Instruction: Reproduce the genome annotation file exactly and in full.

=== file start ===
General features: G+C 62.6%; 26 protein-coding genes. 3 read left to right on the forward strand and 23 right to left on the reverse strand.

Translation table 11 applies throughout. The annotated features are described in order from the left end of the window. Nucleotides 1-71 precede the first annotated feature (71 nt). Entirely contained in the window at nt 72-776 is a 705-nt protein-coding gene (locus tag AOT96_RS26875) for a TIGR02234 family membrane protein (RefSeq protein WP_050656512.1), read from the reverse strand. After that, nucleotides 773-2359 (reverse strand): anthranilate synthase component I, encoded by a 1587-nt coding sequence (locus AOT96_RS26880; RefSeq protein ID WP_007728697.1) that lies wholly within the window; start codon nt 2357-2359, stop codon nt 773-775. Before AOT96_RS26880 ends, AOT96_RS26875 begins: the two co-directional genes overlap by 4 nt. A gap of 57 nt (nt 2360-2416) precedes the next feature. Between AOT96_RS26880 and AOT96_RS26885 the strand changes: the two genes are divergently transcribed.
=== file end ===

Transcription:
General features: G+C 62.6%; 26 protein-coding genes. 3 read left to right on the forward strand and 23 right to left on the reverse strand.

Translation table 11 applies throughout. The annotated features are described in order from the left end of the window. Nucleotides 1-71 precede the first annotated feature (71 nt). Entirely contained in the window at nt 72-776 is a 705-nt protein-coding gene (locus tag AOT96_RS26875) for a TIGR02234 family membrane protein (RefSeq protein WP_050656512.1), read from the reverse strand. After that, nucleotides 773-2359 (reverse strand): anthranilate synthase component I, encoded by a 1587-nt coding sequence (locus AOT96_RS26880; RefSeq protein ID WP_007728697.1) that lies wholly within the window; start codon nt 2357-2359, stop codon nt 773-775. Before AOT96_RS26880 ends, AOT96_RS26875 begins: the two co-directional genes overlap by 4 nt. A gap of 57 nt (nt 2360-2416) precedes the next feature. Between AOT96_RS26880 and AOT96_RS26885 the strand changes: the two genes are divergently transcribed.